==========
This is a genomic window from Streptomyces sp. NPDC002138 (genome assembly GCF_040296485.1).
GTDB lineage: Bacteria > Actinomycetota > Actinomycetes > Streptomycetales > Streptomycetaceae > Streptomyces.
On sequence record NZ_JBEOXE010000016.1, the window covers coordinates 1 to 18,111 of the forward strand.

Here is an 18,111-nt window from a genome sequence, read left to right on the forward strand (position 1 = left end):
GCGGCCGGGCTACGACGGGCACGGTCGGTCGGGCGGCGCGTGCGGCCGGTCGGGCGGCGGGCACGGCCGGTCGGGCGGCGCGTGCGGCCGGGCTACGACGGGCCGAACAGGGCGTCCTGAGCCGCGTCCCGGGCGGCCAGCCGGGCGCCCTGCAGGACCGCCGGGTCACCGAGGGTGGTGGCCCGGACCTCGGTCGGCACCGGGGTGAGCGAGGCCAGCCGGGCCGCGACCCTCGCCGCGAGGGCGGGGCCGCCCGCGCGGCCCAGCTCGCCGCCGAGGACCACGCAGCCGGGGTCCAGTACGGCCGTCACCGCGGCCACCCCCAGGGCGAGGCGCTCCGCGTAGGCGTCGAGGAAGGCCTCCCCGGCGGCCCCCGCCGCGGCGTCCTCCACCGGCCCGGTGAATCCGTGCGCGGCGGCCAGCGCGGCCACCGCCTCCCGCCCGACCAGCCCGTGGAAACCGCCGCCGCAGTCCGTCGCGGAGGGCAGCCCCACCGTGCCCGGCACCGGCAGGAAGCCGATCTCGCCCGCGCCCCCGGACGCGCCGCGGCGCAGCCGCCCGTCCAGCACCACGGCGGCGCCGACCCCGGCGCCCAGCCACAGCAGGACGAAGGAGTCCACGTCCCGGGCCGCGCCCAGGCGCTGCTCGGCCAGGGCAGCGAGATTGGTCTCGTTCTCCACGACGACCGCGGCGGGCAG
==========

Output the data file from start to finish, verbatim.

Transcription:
This is a genomic window from Streptomyces sp. NPDC002138 (genome assembly GCF_040296485.1).
GTDB lineage: Bacteria > Actinomycetota > Actinomycetes > Streptomycetales > Streptomycetaceae > Streptomyces.
On sequence record NZ_JBEOXE010000016.1, the window covers coordinates 1 to 18,111 of the forward strand.

Here is an 18,111-nt window from a genome sequence, read left to right on the forward strand (position 1 = left end):
GCGGCCGGGCTACGACGGGCACGGTCGGTCGGGCGGCGCGTGCGGCCGGTCGGGCGGCGGGCACGGCCGGTCGGGCGGCGCGTGCGGCCGGGCTACGACGGGCCGAACAGGGCGTCCTGAGCCGCGTCCCGGGCGGCCAGCCGGGCGCCCTGCAGGACCGCCGGGTCACCGAGGGTGGTGGCCCGGACCTCGGTCGGCACCGGGGTGAGCGAGGCCAGCCGGGCCGCGACCCTCGCCGCGAGGGCGGGGCCGCCCGCGCGGCCCAGCTCGCCGCCGAGGACCACGCAGCCGGGGTCCAGTACGGCCGTCACCGCGGCCACCCCCAGGGCGAGGCGCTCCGCGTAGGCGTCGAGGAAGGCCTCCCCGGCGGCCCCCGCCGCGGCGTCCTCCACCGGCCCGGTGAATCCGTGCGCGGCGGCCAGCGCGGCCACCGCCTCCCGCCCGACCAGCCCGTGGAAACCGCCGCCGCAGTCCGTCGCGGAGGGCAGCCCCACCGTGCCCGGCACCGGCAGGAAGCCGATCTCGCCCGCGCCCCCGGACGCGCCGCGGCGCAGCCGCCCGTCCAGCACCACGGCGGCGCCGACCCCGGCGCCCAGCCACAGCAGGACGAAGGAGTCCACGTCCCGGGCCGCGCCCAGGCGCTGCTCGGCCAGGGCAGCGAGATTGGTCTCGTTCTCCACGACGACCGCGGCGGGCAG